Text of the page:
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Abstract Detail

From canonical to new model systems: The future of plant development

Gunawardena, Arunika [1], Lord, Christina [2], Rantong, Gaolathe [3], Dauphinee, Adrian [4].

The Lace plant as an emerging novel system to study programmed cell death.

Programmed cell death (PCD) is a genetically encoded, active process which results in the death of individual cells, tissues, or whole organs. As in animals, PCD in plants is a normal part of development throughout the life cycle, from the fertilization of the ovule to the death of the plant. One of the fascinating examples of PCD in plant development is perforation formation in lace plant (Aponogeton madagascariensis) leaves. In the lace plant, PCD is initiated in a population of cells at the center of the perforation site, and then proceeds outward through epidermal and mesophyll cells to tissue approximately five cells from the veins. The accessibility and predictability of perforation formation, the ability to perform live cell imaging due to the thin and aquatic nature of leaves, propagation of lace plant in sterile conditions, and the successful regeneration from callus tissue, make lace plant an extremely attractive and tractable system in which to study developmental PCD. The developmental signal(s), cellular and molecular mechanism(s) that regulate PCD in lace plant leaves are under current investigation.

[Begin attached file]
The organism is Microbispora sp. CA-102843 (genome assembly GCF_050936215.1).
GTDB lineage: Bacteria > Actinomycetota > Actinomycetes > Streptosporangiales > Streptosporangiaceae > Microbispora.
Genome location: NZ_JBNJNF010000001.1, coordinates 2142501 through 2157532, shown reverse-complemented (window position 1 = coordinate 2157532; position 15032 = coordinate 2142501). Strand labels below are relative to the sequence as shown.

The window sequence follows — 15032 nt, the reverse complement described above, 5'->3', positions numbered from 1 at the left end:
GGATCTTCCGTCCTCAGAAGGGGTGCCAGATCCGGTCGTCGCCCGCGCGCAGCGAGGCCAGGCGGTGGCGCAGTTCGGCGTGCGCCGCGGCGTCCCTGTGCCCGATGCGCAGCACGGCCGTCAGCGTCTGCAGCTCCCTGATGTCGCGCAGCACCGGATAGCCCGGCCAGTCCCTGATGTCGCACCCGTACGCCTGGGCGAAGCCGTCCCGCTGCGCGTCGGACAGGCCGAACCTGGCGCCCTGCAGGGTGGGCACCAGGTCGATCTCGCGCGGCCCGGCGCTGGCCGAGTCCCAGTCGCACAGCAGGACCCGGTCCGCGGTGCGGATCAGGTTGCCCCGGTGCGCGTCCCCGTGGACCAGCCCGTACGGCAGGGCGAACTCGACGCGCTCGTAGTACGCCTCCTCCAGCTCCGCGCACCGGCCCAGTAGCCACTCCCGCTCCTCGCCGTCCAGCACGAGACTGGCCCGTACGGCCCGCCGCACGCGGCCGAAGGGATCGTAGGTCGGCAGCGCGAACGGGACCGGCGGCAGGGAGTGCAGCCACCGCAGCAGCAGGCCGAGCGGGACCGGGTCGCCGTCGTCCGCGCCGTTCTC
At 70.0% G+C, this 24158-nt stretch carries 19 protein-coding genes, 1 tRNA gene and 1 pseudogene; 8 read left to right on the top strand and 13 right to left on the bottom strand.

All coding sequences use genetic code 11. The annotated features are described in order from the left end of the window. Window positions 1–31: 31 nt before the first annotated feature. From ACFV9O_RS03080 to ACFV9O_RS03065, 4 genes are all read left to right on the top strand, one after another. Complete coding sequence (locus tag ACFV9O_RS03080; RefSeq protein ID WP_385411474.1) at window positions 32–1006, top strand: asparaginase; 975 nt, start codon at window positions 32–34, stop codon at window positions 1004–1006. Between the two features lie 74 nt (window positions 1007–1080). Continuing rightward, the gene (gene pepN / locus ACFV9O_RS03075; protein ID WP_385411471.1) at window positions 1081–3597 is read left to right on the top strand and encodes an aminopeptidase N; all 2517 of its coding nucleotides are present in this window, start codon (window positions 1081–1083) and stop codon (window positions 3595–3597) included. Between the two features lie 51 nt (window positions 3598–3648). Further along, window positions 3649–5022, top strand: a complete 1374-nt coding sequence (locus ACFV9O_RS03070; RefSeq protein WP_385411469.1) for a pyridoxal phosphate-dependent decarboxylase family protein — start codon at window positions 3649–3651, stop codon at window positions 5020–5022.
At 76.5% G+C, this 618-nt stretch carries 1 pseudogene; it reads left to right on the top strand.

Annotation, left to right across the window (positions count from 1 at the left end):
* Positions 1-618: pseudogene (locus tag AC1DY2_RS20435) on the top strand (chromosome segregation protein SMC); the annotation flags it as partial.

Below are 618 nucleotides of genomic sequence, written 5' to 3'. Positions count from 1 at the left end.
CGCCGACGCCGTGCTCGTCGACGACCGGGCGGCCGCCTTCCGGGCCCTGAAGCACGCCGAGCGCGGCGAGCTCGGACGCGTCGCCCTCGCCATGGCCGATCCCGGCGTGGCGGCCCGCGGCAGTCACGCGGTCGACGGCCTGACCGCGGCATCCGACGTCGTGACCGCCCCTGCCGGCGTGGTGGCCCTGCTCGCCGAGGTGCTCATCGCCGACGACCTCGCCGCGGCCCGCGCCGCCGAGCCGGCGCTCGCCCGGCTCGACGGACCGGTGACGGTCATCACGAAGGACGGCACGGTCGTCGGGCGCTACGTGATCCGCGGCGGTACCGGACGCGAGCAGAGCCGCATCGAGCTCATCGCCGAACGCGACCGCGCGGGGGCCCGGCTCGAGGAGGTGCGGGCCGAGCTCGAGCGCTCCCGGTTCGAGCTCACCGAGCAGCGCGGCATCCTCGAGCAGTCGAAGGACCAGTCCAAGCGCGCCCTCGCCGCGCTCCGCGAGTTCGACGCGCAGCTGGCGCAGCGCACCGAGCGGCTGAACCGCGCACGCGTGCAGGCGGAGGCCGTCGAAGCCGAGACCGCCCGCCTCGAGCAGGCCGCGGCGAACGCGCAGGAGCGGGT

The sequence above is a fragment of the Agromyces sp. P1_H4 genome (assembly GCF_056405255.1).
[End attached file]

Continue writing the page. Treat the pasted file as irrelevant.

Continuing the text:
Broader Impacts:

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Related Links:
Plant programmed cell death lab

1 - Dalhousie University, Life Science Centre, 1355 Oxford Street, Halifax, NS, B3H 4R2, Canada
2 - Dalhousie University, Biology, Department Of Biology, 1355 Oxford Street, Halifax, NS, B3H 4J1, Canada
3 - Dalhousie University, Biology, 1355, Oxford Street, Halifax, NS, B3M 4R2, Canada
4 - Dalhousie University, Biology, 1355, Oxford Street, Halifax, NS, B3M 4R2, Canada

Programmed cell death
Non-model species
Leaf development.

Presentation Type: Symposium or Colloquium Presentation
Session: SY10
Location: Delaware A/Hyatt
Date: Wednesday, July 11th, 2012
Time: 3:45 PM
Number: SY10006
Abstract ID:143

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